Sin and Salvation - Protestant view


#1

I have read many Protestant/Fundamentalist posts on salvation and how it cannot be lost after proclaiming faith in Jesus Christ. Where does sin fall into this? After proclaiming faith in Jesus Christ as Lord and Savior do sins committed after this harm that relationship? Can a person sin after this conversion or is a person immune to sin and if he does sin does repentance play any part?

Is there a relationship between sin and salvation?


#2

This is one of the biggest difficulties when doing Catholic Apologetics. So many different faiths believe so many different things. It’s hard to defend until you know where they stand.

Notworthy


#3

[quote=NotWorthy]This is one of the biggest difficulties when doing Catholic Apologetics. So many different faiths believe so many different things. It’s hard to defend until you know where they stand.

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You hit the nail on the head.

hurst


#4

yes … but this really confuses me … from what I have read sin is not really an issue for Protestant/Fundamentalist believers in Jesus … but it is a big issue for Catholics. I look at the last sentence of Matthew 13 “I did not come to call the righteous but sinners.” and try to reconcile that against their belief and I can’t.

It just does not make sense.


#5

An OSAS friend told me once that while sin ‘displeases’ God nothing she can do can take away his promise of salvation because she has accepted him as her Lord and Savior.

But, when I asked "What does Him being ‘Lord’ mean? Doesn’t it mean you are under his discipline, under his command? If you deliberately and willfully do not follow His commands and commit a sin such as adultery, is He really your ‘Lord’ at that moment? "

She said she’d have to get back to me. That was almost a year ago.


#6

From what I understand, the essential belief is that once one claims Christ as Lord and Savior, one is born again into a new life in Christ. Once we are born again, we are His adopted sons and daughters. Since Christ does not lose anyone that is His, once we are part of His family, we can never be “un-adopted”. Being God’s sons and daughters, born to new life in the Holy Spirit, we are inheritor’s of everlasting life. All sins, past, present and future are “paid in full” and have no bearing on our salvation. Though God may be saddened by our sins, He can no more “disinherit” us than any person would willingly abandon their own child.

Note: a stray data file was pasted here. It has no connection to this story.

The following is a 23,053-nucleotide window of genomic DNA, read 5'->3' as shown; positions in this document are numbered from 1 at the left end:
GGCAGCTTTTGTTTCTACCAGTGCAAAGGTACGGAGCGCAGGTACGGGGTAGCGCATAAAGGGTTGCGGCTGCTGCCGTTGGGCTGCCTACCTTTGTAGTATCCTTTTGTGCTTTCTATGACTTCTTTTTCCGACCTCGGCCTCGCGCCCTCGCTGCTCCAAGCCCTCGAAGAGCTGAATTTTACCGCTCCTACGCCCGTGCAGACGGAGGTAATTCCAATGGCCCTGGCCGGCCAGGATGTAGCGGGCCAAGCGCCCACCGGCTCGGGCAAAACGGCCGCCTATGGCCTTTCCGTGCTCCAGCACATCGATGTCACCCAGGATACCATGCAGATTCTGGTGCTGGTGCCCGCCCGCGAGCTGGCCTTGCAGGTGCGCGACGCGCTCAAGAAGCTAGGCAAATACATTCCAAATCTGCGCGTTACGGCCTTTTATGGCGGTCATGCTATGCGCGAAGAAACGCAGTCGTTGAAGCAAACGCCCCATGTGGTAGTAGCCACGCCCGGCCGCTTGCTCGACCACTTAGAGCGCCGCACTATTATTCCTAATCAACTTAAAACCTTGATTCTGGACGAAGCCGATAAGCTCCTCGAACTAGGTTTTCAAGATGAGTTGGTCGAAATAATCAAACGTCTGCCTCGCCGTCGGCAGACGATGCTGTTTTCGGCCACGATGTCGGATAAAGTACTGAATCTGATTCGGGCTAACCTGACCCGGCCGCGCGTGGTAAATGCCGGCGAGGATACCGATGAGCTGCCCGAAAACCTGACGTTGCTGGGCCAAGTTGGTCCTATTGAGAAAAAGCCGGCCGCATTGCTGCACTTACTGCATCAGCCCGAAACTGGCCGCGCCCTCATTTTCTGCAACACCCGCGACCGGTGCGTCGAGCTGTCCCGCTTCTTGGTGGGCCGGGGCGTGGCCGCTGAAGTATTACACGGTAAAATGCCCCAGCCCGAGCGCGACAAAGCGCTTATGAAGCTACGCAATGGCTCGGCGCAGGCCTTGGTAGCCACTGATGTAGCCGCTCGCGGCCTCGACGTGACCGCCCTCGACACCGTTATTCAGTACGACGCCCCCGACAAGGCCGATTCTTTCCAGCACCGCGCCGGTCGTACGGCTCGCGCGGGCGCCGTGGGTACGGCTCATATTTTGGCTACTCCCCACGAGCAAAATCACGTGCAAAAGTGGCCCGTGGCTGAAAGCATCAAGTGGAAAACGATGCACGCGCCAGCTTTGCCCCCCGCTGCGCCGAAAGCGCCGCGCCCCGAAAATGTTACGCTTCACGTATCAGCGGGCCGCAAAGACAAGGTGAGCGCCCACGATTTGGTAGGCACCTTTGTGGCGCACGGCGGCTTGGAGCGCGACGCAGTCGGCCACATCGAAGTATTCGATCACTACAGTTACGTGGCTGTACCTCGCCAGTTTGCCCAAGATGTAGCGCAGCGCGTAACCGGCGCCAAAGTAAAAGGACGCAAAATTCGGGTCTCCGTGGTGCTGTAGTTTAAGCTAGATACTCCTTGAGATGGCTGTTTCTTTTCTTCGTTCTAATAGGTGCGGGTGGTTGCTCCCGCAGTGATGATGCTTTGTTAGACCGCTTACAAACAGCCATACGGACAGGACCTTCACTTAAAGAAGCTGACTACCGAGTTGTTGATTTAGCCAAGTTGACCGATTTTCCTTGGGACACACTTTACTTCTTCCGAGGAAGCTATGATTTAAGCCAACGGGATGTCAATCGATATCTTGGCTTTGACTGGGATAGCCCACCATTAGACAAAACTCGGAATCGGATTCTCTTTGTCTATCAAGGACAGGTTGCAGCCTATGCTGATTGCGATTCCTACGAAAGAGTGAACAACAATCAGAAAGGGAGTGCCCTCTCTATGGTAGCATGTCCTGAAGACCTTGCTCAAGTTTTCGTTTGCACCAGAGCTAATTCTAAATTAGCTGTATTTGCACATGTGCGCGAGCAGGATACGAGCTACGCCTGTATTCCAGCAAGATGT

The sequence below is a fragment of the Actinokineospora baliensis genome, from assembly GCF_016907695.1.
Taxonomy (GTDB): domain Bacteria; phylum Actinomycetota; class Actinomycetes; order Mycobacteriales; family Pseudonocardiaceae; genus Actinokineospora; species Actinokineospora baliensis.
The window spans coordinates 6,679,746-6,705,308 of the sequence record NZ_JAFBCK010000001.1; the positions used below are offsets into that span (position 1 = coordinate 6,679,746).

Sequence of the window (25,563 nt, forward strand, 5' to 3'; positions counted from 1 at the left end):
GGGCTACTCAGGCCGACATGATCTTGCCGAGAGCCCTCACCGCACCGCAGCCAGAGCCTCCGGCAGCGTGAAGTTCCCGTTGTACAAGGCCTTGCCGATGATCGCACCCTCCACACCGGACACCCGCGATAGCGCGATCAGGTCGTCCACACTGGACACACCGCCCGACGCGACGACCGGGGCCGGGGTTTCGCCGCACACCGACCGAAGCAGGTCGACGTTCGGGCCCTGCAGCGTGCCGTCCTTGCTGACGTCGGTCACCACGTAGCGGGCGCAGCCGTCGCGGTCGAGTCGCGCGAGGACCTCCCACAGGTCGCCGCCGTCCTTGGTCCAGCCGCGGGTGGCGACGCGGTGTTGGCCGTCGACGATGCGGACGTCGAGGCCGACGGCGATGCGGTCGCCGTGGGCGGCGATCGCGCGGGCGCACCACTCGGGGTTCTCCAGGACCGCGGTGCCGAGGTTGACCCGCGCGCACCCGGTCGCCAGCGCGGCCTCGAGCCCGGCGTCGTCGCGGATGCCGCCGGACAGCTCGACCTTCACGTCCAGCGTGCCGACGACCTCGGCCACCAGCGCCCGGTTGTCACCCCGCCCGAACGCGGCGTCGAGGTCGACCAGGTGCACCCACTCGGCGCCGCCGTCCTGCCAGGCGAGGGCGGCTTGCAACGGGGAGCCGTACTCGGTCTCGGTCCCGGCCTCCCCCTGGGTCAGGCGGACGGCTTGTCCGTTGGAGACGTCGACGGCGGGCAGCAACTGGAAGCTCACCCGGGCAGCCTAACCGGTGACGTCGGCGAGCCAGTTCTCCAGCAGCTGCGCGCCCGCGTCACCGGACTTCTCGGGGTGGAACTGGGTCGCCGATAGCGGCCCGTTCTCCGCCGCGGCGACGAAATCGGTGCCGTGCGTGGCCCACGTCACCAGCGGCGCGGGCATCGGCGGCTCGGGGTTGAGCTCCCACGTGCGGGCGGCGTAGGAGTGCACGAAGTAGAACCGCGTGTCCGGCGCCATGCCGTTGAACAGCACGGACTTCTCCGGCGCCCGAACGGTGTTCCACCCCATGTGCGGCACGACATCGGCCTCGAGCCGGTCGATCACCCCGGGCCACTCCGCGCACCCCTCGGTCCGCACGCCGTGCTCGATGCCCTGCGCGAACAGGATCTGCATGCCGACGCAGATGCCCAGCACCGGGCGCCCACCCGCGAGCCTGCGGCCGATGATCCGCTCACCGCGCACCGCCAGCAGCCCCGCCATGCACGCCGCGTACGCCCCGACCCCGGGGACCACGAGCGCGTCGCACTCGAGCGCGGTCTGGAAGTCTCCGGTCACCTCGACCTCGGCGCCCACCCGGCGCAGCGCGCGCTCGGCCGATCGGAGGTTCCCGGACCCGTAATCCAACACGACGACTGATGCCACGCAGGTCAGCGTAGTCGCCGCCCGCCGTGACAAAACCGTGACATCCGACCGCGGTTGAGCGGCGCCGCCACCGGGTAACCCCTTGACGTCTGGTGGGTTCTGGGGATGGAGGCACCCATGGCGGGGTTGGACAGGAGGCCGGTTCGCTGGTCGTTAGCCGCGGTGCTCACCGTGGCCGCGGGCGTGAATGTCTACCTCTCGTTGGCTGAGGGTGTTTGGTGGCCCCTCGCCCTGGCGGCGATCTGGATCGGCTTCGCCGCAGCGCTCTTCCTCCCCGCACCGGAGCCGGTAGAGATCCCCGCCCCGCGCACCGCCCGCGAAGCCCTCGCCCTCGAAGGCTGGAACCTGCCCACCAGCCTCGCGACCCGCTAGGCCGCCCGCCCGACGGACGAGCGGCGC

Thus, salvation is assured.

That, at least, is about how I understand it.

Peace,
javelin


#7

[quote=ncgolf]I have read many Protestant/Fundamentalist posts on salvation and how it cannot be lost after proclaiming faith in Jesus Christ. Where does sin fall into this? After proclaiming faith in Jesus Christ as Lord and Savior do sins committed after this harm that relationship? Can a person sin after this conversion or is a person immune to sin and if he does sin does repentance play any part?

Is there a relationship between sin and salvation?
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This is what I was taught when I was a Protestant, of course not all Protestants share the same believes.

If you accept Jesus as your Lord and Savior then you will have a miraculous occurrence take place in your heart and you will not want to commit any large sins. This does not keep you from committing various small sins.

It does seem to take free will out of the picture. Also, it is a view that naively refuses to acknowledge the many Christians that fall. A person who is caught committing adultery is not considered a Christian no matter how sincere their original salvation experience might have seemed to them.

Again not all Protestants see salvation in these terms.


#8

I had a Fundamentalist girlfriend when I was around 19 years old. She told me that as long as I prayed that prayer and meant it (asking Jesus to come into my heart and save me and be my personal lord and saviour) that it did not matter what I did afterwards.